The four guys sitting around the lunch table in Beverly Hills have been business associates and friends for decades.
This includes the decade known as the ’70s, when lunchee Mel Brooks directed and co-wrote “Young Frankenstein” (1974) for fellow lunchees, former Fox studio chief Alan Ladd Jr. and the film’s producer, Michael Gruskoff, as well as longtime Ladd associate Jay Kanter, who once repped the likes of Marlon Brando, Grace Kelly and Marilyn Monroe.
But this is clearly Brooks’ show, a point he reinforces when Gruskoff tries to tell their guest about the day the two of them and star Gene Wilder pitched the “Young Frankenstein” project to the top brass at Columbia Pictures.
Gruskoff may have gotten through the first word of the first sentence but he quickly and wisely lets Brooks finish: “LET ME TELL THE STORY I CAN TELL IT BETTER THAN YOU.”
“So everything was great, they loved the pitch, the budget was no problem,” recalls Brooks, “and I think we were almost out to Gower Street when I whispered, ‘Oh one more thing: it’s going to be in black and white.’ Suddenly there was a thundering herd of Jews descending on us; ‘What are you talking about??!!’”
But Brooks quickly gets to the real point of his story: “Then we took it to Laddie (Ladd Jr.) who had only been at Fox a few months and when we told him it had to be in black and white he said, ‘Of course it does.’ There’s the difference.”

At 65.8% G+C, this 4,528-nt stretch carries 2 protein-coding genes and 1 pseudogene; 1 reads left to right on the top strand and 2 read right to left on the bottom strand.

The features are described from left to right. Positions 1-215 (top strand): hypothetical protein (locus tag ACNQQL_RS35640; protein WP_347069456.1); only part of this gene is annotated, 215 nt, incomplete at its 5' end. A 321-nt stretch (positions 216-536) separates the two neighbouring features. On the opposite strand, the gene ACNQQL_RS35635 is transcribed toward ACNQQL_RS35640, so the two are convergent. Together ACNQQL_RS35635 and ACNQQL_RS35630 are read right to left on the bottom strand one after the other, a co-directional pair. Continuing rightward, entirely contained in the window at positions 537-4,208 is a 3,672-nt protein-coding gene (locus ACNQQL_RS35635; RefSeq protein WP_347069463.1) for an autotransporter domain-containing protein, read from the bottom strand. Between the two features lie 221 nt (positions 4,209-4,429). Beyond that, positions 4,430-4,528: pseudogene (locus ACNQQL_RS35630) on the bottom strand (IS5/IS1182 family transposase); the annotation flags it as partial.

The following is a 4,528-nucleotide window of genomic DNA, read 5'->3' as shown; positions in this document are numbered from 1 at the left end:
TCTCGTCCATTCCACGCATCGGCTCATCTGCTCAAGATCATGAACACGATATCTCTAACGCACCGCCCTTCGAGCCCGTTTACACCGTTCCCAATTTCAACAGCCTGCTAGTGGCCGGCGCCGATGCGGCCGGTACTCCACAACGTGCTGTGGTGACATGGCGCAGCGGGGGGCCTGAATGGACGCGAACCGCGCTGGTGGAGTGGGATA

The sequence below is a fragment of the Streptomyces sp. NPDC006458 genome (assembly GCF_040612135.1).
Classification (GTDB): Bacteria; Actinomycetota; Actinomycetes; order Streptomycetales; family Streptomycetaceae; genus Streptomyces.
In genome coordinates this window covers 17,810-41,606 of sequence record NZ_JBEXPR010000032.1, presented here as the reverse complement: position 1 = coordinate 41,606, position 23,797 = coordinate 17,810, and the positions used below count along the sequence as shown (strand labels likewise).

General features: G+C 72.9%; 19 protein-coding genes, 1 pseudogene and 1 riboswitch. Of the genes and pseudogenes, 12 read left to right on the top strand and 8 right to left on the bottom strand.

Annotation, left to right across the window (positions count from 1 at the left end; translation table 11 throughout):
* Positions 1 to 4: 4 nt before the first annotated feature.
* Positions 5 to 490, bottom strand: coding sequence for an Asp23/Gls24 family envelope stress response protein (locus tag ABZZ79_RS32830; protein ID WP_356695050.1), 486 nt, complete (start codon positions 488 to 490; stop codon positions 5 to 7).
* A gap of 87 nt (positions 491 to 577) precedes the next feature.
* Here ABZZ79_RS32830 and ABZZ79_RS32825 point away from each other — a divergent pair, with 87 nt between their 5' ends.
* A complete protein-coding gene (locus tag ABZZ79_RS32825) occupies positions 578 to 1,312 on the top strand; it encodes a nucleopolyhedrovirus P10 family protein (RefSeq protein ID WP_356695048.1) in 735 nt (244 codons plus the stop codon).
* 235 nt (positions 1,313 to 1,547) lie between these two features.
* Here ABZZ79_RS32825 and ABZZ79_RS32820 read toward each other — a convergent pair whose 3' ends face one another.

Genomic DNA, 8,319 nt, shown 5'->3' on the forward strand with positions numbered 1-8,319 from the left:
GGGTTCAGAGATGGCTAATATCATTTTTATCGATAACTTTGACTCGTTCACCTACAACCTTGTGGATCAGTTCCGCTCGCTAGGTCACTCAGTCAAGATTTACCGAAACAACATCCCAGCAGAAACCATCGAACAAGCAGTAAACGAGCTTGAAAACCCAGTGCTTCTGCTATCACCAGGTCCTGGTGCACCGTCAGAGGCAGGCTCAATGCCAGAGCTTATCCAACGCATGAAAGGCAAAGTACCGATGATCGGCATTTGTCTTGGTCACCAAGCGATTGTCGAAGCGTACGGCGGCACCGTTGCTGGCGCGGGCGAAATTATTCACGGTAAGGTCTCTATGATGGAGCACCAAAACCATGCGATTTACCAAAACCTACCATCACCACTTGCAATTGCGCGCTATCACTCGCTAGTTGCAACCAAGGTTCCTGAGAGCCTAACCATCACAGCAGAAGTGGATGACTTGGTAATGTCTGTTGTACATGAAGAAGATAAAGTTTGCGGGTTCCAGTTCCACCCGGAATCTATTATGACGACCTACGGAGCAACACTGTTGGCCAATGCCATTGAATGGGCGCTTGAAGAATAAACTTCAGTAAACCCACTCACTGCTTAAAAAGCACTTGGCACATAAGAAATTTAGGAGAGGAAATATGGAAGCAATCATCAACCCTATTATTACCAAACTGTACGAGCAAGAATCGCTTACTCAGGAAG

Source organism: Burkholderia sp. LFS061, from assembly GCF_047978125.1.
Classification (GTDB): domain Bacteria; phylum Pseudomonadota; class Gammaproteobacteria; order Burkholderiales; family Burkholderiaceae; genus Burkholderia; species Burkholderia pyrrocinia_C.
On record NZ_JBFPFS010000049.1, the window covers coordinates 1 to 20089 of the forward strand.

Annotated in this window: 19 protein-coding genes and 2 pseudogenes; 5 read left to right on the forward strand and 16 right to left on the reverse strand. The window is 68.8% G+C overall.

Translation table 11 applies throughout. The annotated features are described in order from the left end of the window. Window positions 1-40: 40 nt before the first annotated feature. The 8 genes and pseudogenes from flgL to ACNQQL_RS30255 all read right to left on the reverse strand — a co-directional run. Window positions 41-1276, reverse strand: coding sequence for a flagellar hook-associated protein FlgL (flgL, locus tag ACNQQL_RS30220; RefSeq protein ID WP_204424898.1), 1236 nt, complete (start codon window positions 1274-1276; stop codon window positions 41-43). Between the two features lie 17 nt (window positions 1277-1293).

Today Brooks is a genuine Comedy God with seven legendary decades of hits under his belt in virtually all genres, including records (with fellow God Carl Reiner), television, films and Broadway. But in 1973 when he and Gruskoff were trying to set up “Young Frankenstein,” which started as a Wilder treatment, Gruskoff was coming off the Dennis Hopper drug-addled epic fail “The Last Movie” and Brooks had just swan-dived at the box office with “The Twelve Chairs.”
“‘The Producers’ made a penny and ‘Twelve Chairs’ less than a penny,” recalls Brooks. “We had no script but we had Gene, Peter Boyle and Marty Feldman and none of them meant anything.”
Now, 40 years later, with Fox Home Entertainment rolling out a commemorative Blu-ray, Brooks’ Hands and Feet Ceremony Sept. 8 at the Chinese Theatre and a tribute screening Sept. 9 at the Goldwyn, Brooks acknowledges the current studio scene would be a tough place to replicate the Ladd-led Fox lot of 1974.
“Laddie had faith in the people who were making the films,” recalls Brooks. “He trusted (Robert) Altman to deliver the movie he said he was going to deliver. You didn’t get a lot of notes from Laddie. He wasn’t a fool, but it was more about the filmmakers than the films. Columbia had told us we needed to cut the budget from $2 million to $1.8. Laddie said it should be $2.2 (million).”
The Ladd bet paid off handsomely for Fox, winding up in the Christmas season as one of the year’s five top-grossing films.
But Ladd’s sigh of relief probably came much earlier in the year when “Blazing Saddles,” the film that Brooks made for Warner Bros. after “Twelve Chairs,” but unreleased when “Young” was greenlit, hit theaters in February. It ended up being 1974’s biggest hit, and provided the one-two punch that sent Wilder’s career into the comedy stratosphere.
And what was it like for Gruskoff to follow the Peruvian oddball odyssey of “Last Movie” and partner with Brooks to bring “Young Frankenstein” to mega-hit life? Words fail the garrulous Gruskoff so he turns to song, warbling to Brooks across the table: “Night and Day, you are the one …” Mel Brooks does not claim to be able sing Cole Porter better than Gruskoff, so we move on.